Trustees should look to use a dual pension arrangement to achieve better intergenerational estate planning outcomes within their SMSFs, a strategy specialist has proposed.
Specifically, I Love SMSF director Grant Abbott suggested if some of the death benefit originating from an SMSF is to be allocated to the deceased member’s children, then having a pension made up entirely of non-taxable assets and another consisting entirely of taxable assets would deliver the most tax-effective outcome.
“The tax-free pension would be made up of things like the proceeds from the sale of a business through a non-concessional contribution,” he said.
“The advantage of that is if that pension reverts on death to my children and they’re over 25, then effectively, upon reversion, if the benefit is paid from the taxable component pension, it’s taxed at 17 per cent, but if it comes out of the tax-free pension, there is no tax liability for the children.
“Likewise, if a have a pension made up of taxable assets, I’d revert that one to my grandchildren, children under the age of 25, or my surviving spouse.”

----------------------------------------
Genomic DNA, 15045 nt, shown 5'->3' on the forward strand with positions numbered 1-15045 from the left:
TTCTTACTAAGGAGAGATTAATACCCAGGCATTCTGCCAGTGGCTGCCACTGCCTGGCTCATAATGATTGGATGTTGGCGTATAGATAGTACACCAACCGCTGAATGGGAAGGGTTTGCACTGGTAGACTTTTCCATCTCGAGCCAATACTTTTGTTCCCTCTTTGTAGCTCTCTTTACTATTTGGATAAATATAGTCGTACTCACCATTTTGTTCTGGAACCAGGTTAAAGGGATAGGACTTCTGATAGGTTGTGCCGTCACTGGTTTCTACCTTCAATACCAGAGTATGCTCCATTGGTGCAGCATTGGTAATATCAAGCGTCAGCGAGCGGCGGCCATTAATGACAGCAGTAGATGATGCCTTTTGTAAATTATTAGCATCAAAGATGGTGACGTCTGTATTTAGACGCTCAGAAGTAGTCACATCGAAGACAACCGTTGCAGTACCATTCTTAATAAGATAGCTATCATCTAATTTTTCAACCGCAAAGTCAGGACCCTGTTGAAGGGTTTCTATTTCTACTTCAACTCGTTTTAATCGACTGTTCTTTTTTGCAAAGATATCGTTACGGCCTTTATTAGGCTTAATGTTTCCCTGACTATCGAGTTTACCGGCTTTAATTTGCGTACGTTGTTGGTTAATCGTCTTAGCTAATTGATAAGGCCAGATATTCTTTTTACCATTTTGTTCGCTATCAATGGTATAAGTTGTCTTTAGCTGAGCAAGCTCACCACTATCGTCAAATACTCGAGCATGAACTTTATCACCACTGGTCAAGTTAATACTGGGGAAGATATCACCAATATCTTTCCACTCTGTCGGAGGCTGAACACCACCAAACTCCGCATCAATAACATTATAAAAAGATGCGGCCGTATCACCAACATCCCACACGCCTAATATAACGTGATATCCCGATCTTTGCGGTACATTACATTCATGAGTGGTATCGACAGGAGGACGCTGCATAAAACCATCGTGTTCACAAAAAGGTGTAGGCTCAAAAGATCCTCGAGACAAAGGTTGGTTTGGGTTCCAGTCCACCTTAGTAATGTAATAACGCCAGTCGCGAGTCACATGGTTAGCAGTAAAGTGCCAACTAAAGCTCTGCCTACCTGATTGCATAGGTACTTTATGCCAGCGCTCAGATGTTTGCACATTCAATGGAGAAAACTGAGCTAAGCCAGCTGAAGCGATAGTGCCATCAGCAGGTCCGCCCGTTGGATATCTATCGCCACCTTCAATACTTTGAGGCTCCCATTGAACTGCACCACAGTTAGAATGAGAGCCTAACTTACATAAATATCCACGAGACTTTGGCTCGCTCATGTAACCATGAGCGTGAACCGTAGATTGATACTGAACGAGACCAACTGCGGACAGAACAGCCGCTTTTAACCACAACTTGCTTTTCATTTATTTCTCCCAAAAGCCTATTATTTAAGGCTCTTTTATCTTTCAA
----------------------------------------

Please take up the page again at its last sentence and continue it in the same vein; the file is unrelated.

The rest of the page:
Abbott pointed out structuring a fund in this manner can ensure any death benefit proceeds from an SMSF will bypass the deceased member’s estate and therefore be paid out directly to the intended beneficiary.
Further, he noted the aforementioned structure can prevent any pensions the deceased member had from rolling back into the accumulation account of the SMSF, which in turn would have adverse tax implications.
“Having them roll back into an accumulation account would mean any tax-free component would suddenly get muddied up with everything else, so instead of having a lovely 100 per cent tax-free asset pool, I could end up with only 30 or 40 per cent of the assets being tax-free,” Abbott said.